Lastly I was asked to address “the idea that end-of-life care costs an average of 50% (a number I read for the last year of life under the current system in the US), or could cost as much as 80% (according to President Obama). What do you think the actual number is?”
The objection I have is twofold the first is “the last year of life”. Let me address this first. I will admit that the examples are anecdotal in that they are based on my direct personal experience and not the part of a scientific study. However, they are diverse in their life experience and financial standings. Some poor, some middle class, some male some female. They lived in Minnesota, Texas, Arizona, Oregon, Illinois and Florida.
- A lady dies at 100, I am not sure of the cause. She lived and died at home using a walker and meals on wheels. There was no hospitalization in the last year of her life.
- A man in his nineties, caught phenomena, was hospitalized for about a week and died in the hospital. He was not hospitalized otherwise over the last year of his life.
- A man in his seventies became ill, was treated on an outpatient basis until he had to be placed under hospice care for a week or so before he died.
- A lady in her eighties died in her home of a heart attack. She had not been hospitalized over the previous year.
- A man in his sixties, suffering from several heart related problems has been hospitalized on and off over several years. The combined costs of that hospitalization will certain exceed the cost of his last year of life.
- A lady in her sixties had cancer and was treated, as an outpatient. The cancer went into remission for over a year. When it returned she chose no treatment and ended in an oncology ward for slightly more than a week.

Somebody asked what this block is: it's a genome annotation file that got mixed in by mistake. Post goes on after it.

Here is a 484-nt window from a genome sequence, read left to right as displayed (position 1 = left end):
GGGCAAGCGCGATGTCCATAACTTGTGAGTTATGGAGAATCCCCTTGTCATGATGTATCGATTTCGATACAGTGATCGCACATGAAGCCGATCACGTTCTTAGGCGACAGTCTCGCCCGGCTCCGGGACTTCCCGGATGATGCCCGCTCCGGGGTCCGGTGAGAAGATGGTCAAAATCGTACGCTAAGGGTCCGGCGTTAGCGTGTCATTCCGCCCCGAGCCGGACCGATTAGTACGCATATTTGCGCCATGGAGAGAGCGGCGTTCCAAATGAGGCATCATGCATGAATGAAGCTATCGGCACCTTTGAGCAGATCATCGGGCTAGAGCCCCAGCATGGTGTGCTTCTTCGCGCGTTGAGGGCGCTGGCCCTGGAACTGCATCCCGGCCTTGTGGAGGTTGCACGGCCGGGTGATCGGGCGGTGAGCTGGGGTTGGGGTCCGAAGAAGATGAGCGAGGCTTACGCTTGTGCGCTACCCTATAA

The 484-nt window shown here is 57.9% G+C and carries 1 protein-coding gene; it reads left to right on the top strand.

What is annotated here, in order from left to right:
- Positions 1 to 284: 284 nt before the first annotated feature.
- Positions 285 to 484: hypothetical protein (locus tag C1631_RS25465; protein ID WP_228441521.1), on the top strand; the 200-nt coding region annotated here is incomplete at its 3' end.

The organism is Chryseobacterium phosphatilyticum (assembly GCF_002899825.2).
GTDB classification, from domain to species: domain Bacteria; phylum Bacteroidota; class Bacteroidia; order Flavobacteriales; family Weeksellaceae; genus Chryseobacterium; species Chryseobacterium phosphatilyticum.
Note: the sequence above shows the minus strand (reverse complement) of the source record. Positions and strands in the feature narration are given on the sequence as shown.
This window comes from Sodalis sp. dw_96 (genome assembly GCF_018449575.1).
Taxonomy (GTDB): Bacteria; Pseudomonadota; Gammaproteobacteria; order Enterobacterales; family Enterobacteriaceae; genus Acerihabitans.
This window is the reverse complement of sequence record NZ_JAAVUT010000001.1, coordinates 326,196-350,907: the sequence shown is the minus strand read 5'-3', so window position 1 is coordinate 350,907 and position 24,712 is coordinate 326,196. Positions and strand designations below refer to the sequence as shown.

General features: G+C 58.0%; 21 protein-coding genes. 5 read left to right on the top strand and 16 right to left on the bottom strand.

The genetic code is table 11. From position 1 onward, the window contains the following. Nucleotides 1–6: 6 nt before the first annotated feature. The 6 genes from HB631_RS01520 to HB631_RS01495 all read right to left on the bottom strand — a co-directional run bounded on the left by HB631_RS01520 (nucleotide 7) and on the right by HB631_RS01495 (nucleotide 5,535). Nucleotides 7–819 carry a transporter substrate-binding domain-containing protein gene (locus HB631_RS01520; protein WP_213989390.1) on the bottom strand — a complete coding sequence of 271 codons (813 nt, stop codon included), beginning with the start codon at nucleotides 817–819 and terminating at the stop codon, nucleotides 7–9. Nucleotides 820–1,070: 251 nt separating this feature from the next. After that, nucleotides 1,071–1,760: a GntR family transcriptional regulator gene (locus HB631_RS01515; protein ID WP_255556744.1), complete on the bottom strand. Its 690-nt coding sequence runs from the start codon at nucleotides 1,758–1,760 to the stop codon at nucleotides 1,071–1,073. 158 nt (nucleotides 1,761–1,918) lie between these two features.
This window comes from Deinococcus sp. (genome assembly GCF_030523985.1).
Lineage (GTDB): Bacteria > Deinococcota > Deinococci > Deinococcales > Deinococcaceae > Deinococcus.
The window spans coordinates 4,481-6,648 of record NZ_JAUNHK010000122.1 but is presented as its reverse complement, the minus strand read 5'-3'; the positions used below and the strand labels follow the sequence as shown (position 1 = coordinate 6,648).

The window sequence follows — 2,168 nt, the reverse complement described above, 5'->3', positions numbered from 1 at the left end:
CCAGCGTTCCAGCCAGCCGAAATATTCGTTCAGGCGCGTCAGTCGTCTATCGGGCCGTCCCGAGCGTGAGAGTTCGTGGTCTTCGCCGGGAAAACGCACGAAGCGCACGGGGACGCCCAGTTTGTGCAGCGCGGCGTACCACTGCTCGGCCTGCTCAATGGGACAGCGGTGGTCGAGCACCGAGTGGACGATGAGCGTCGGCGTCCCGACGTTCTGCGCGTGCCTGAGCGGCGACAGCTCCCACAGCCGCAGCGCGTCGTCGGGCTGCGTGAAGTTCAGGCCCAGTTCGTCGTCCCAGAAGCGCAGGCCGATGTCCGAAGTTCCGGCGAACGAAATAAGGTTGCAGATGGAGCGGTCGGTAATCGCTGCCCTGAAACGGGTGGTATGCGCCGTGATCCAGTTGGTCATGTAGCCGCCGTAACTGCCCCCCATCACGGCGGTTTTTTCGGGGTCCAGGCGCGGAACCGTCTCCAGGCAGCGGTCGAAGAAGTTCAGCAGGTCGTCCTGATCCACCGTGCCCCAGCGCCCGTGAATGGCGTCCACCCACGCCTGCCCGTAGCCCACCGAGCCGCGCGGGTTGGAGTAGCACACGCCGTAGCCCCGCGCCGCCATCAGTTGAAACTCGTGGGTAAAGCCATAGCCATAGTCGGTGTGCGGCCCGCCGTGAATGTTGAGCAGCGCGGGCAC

- A lady in her nineties was in a private nursing home when she broke her hip; she died after a short stay in a hospital.
- A man in his seventies died of a heart attack while at home. He was undergoing no treatment at the time.
- A man in his seventies, receiving outpatient treatment was in Hospice care when he died.
- A man in his forties, a farmer, died while at work. He was not undergoing any treatment.
- A lady in her forties died of a heart attack while at home. She was not undergoing any treatment.
With the exception of one man mentioned above, none of these people was receiving extensive treatment in the last year of their life. They are a diverse group of people. I cannot believe that they are exceptions but rather the norm. In their cases, where did the 80% of the cost of health care go?
It is a reasonable assumption that seniors require more health care than the average. We are at the end of our life. We are wearing out and require more care to extend our quality of life. I am not questioning that. Still let’s examine it from another direction. In the paper today, an article stated that the average life span for a male was 78 years and a woman 81 years. Thus, the life span as a senior is from 65 to 80 years of age– fifteen years. If you want to quibble 55 to 80 years of age – twenty-five years. On the other hand, the non-senior life span is 0 to 55 or 65 years of age. To state it differently, a person lives 55 to 65 years of his life as a non senior exposed to work hazards, accidents, birthing, childhood diseases, flu, other adult diseases, etc and then in his last 15 to 25 years to failing health. Considering 55 to 65 years of a lifetime is exposed to the natural hazards of life and 15 to 25 years as a senior, I believe a more reasonable figure for the cost of senior care over 15 to 25 years would be in the range of fifty percent.